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Act 1 Scene 5 Of William Shakespeare's Romeo And Juliet

1525 words - 6 pages

Act 1 Scene 5 of William Shakespeare's Romeo and Juliet

Love, hate, urgency, annoyance, anger, light-heartedness,
self-importance, confusion and despair are the main feelings conveyed
in Act 1 Scene 5. All of these in turn convey dramatic impact in a
variety of ways, and are portrayed using a variety of language types
and structures, ranging from the central purpose of this theme, Romeo
and Juliet's lovestruck sonnets, complete with many rich, exotic
metaphors, similies and comparisons, to Capulet's self-important
reminisces and orders, contrasted with Tybalt's offence-taking,
fault-finding black-and-white hate for all things Montague, and his
subsequent anger at being denied a brawl, and having his
self-importance diminished by Capulet's scolding remarks. This complex
variety of emotions throws the audience's feelings into chaos, the
underlying prefigurative irony signalling the beginning of the end for
Romeo and Juliet despite the humour, happiness and love peppered
through the scene, and it is Shakespeare's masterful use of juxtaposed
contrasting themes and emotions that makes Romeo and Juliet the legend
that it is.

The first section of the scene features the servingmen setting the
party scene by laughing and joking as they prepare for it. Even at
this early stage, a variety of feelings are introduced, light-hearted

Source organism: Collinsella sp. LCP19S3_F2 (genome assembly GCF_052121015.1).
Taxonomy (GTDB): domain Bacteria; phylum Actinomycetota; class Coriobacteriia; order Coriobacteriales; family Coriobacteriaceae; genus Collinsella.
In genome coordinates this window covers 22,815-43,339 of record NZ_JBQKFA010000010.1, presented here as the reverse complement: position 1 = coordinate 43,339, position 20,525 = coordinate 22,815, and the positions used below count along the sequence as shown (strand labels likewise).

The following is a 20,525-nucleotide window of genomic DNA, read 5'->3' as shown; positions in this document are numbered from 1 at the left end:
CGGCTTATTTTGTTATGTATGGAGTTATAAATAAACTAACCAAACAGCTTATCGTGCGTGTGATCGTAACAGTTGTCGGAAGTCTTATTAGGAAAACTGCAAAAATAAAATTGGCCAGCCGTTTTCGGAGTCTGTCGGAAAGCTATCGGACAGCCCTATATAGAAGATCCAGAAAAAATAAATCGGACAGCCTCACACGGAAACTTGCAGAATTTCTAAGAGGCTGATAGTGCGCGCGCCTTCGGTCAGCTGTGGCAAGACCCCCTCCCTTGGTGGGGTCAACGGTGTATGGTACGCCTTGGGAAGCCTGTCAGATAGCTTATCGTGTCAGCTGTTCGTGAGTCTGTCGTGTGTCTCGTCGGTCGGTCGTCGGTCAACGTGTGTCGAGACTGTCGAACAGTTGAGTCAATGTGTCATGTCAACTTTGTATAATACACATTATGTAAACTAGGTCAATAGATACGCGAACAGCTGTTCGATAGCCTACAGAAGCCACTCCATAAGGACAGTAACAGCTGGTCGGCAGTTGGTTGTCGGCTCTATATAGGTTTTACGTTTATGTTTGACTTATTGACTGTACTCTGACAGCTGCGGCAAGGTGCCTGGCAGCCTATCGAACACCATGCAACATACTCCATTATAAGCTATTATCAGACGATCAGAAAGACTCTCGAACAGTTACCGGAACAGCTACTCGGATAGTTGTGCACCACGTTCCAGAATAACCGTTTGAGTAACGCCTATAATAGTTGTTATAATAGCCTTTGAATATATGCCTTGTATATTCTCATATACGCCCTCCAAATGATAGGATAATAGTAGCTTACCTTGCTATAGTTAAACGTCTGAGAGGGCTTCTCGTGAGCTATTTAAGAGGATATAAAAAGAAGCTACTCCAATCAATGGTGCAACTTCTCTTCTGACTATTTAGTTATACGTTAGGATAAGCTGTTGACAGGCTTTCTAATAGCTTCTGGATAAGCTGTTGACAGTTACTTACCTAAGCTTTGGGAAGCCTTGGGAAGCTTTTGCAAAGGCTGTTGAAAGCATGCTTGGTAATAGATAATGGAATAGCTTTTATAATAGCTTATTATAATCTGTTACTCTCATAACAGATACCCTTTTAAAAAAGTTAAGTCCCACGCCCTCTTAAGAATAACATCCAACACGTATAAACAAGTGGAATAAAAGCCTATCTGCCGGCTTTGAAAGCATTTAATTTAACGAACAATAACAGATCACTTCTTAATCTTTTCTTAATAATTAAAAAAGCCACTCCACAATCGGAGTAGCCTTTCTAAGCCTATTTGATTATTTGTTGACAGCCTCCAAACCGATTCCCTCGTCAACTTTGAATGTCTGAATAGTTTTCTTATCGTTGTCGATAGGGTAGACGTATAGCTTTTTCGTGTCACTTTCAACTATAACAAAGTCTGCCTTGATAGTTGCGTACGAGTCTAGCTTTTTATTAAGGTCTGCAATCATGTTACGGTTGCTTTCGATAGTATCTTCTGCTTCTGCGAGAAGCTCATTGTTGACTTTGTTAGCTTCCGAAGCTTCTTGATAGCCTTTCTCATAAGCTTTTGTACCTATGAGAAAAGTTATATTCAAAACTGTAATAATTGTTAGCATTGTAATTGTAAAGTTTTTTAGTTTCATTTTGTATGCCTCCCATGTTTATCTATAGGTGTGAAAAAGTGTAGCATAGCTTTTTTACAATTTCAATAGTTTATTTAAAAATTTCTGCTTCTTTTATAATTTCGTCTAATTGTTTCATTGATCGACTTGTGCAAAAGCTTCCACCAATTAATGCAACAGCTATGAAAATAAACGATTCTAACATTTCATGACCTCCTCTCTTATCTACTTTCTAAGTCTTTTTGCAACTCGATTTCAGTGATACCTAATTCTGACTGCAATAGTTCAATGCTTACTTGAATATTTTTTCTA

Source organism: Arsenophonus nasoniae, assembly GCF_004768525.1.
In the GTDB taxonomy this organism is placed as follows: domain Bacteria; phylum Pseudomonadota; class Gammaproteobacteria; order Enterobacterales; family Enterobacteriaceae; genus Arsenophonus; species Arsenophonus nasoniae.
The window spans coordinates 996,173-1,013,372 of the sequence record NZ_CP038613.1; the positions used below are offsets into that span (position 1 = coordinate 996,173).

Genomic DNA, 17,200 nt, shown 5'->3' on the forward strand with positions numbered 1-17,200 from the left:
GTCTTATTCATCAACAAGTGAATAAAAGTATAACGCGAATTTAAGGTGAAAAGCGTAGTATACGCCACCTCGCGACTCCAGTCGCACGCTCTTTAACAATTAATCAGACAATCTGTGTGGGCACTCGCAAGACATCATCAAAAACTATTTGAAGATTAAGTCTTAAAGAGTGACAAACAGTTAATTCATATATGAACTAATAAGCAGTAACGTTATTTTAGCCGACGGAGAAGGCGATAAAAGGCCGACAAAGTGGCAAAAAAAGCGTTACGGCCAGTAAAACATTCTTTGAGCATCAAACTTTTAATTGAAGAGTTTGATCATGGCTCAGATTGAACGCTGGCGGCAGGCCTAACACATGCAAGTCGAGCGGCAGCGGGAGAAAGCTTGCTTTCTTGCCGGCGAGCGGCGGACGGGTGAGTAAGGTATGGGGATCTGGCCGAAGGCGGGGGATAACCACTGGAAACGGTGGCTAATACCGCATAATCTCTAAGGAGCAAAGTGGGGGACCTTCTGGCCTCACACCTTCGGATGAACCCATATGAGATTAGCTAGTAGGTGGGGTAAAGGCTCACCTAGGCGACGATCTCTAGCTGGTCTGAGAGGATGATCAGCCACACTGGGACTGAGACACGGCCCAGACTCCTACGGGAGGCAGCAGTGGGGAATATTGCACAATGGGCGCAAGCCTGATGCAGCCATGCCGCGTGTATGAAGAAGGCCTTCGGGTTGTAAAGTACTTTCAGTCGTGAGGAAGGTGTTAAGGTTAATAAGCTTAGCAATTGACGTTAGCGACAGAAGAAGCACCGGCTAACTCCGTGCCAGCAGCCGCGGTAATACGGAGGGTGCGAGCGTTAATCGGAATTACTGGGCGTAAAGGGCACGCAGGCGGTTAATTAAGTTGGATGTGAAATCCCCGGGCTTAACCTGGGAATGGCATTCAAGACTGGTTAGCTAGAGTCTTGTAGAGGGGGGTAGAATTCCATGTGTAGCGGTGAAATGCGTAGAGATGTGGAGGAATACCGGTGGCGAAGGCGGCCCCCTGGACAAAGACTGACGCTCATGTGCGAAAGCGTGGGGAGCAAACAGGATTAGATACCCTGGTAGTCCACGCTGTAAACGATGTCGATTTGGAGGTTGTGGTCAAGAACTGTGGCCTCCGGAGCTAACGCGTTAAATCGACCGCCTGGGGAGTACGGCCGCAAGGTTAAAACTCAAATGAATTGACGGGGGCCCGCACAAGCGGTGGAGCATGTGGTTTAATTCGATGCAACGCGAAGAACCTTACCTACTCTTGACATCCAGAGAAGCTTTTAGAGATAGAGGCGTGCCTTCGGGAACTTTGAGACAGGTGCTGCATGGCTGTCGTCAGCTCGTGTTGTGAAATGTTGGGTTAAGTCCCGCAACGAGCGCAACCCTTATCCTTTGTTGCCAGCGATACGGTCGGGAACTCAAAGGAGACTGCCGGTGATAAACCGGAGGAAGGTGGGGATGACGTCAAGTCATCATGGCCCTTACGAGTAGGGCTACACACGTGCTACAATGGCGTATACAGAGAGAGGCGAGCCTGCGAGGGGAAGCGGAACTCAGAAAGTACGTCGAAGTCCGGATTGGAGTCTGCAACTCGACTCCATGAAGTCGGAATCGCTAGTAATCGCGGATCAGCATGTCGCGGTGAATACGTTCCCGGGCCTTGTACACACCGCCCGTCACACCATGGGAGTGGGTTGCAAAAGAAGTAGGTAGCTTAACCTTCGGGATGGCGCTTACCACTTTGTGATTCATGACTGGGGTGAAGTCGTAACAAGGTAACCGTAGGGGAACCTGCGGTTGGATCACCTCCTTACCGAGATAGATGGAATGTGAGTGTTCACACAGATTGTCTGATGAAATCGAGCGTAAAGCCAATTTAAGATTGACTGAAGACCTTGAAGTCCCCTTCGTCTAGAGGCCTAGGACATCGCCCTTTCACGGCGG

humour, urgency, and shades of comedy annoyance and squabbling between
the servingmen. Visual humour and hurriedness (Such as first
Servingman tripping over a join-stool before line 5, and other
haste-induced mistakes) combined with slick, fast rhyming ("…looked
for and called for, asked for and sought for…") backed up by
unintelligent puns and proverbs ("When good manners shall lie…'tis a
foul thing") serve to banish the low note caused by Romeo's ominous
sonnet to finish Scene 4, and restore good humour. The servingmen and
other lower classes are regularly used by Shakespeare to inject humour
into serious moments in the play to create contrast, such as Sampson
and Gregory in Act 1 Scene 1, as to upper-class audiences this would
seem accurate: stupid, bumbling, lewd bachelors.

Capulet, the host of the party, is anxious that nothing should go
wrong at his party should it count against him in the 'status battle'
between the Capulets and Montagues. He displays light-hearted jokes,
("…she I'll swear hath corns…") exemplary politeness, ("Welcome,
gentlemen!") And puts many to shame with his dancing skills, telling
the other men to dance "More light". He sees himself as the figurehead
of the party, and thinks that if anything goes wrong it will be his
fault. As the scene goes on, however, Capulet has to calm Tybalt to
keep the party from turning into chaos. In this section of the scene,
Capulet displays some reason, ("…a virtuous and well-governed...

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